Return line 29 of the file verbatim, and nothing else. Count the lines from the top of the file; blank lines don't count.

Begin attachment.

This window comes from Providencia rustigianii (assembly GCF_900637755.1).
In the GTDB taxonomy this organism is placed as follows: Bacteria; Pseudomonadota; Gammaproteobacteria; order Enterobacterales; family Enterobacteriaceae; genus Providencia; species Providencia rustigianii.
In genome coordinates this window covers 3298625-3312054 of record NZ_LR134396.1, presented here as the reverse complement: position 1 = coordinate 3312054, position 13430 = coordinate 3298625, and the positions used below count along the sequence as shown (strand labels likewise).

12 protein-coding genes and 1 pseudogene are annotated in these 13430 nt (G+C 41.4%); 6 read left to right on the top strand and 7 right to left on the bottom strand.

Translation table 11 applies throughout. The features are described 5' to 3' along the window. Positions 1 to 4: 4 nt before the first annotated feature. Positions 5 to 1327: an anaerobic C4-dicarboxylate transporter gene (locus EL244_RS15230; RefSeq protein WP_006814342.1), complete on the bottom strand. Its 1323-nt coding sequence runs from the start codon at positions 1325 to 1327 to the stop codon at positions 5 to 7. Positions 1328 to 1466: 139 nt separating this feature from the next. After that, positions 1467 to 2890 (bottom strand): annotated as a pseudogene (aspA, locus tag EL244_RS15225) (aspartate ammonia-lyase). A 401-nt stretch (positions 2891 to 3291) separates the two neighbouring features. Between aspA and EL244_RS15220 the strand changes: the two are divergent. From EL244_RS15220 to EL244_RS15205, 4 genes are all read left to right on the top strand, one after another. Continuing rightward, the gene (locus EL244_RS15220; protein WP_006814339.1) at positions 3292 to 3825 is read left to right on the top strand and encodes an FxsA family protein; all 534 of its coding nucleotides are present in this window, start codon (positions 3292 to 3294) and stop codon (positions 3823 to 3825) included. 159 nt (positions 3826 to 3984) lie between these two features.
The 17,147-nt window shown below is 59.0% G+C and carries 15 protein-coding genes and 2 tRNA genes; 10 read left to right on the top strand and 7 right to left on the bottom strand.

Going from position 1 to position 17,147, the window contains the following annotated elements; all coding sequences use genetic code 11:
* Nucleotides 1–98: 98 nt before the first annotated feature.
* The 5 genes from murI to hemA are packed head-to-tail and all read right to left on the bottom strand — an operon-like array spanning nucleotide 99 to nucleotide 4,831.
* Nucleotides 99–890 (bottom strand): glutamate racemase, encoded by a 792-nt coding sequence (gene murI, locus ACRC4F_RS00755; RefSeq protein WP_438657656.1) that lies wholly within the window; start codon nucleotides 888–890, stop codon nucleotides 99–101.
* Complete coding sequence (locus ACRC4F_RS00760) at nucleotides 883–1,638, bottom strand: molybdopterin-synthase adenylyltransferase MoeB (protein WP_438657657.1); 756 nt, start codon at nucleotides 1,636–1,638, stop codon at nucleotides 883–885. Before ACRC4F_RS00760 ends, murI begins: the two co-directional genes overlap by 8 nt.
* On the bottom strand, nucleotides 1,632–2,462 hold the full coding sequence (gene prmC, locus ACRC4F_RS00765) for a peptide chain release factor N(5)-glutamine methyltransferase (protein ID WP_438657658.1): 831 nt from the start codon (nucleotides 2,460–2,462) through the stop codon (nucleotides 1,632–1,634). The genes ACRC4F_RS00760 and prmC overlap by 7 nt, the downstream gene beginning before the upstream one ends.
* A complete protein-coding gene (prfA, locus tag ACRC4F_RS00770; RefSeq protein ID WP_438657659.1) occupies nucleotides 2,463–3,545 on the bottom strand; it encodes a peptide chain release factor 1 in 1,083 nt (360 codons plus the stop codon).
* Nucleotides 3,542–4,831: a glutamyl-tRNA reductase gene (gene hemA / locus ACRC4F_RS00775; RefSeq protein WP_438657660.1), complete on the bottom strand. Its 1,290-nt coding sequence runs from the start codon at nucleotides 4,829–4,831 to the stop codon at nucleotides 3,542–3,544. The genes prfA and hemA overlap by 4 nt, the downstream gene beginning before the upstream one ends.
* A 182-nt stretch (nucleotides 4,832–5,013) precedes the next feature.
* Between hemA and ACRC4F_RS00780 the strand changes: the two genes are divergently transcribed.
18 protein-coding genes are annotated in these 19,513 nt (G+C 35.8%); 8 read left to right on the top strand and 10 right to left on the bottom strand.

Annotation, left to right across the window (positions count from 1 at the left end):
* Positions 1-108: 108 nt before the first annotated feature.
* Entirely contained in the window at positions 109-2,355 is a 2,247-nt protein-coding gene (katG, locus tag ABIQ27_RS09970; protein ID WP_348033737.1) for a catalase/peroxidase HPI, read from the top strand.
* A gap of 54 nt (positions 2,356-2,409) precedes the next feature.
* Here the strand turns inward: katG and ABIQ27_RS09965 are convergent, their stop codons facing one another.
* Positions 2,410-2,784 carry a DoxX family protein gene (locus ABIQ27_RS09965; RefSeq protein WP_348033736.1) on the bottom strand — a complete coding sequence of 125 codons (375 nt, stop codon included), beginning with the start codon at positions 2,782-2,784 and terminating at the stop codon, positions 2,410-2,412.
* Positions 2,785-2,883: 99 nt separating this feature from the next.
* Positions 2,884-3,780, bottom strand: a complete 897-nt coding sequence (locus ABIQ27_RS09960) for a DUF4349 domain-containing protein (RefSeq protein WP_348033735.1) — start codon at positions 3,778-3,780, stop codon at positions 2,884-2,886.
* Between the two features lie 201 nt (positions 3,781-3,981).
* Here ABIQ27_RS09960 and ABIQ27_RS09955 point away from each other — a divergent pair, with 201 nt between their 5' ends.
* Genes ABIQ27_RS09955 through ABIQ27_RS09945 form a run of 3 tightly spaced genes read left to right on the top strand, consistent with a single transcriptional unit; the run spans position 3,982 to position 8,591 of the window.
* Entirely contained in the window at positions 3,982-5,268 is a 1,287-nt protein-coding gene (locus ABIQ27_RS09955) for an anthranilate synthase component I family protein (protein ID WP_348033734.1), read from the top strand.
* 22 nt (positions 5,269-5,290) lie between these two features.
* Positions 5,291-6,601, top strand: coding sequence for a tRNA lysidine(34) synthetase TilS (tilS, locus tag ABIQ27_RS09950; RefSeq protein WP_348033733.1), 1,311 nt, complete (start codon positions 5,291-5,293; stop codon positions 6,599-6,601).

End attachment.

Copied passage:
* Entirely contained in the window at positions 3,982-5,268 is a 1,287-nt protein-coding gene (locus ABIQ27_RS09955) for an anthranilate synthase component I family protein (protein ID WP_348033734.1), read from the top strand.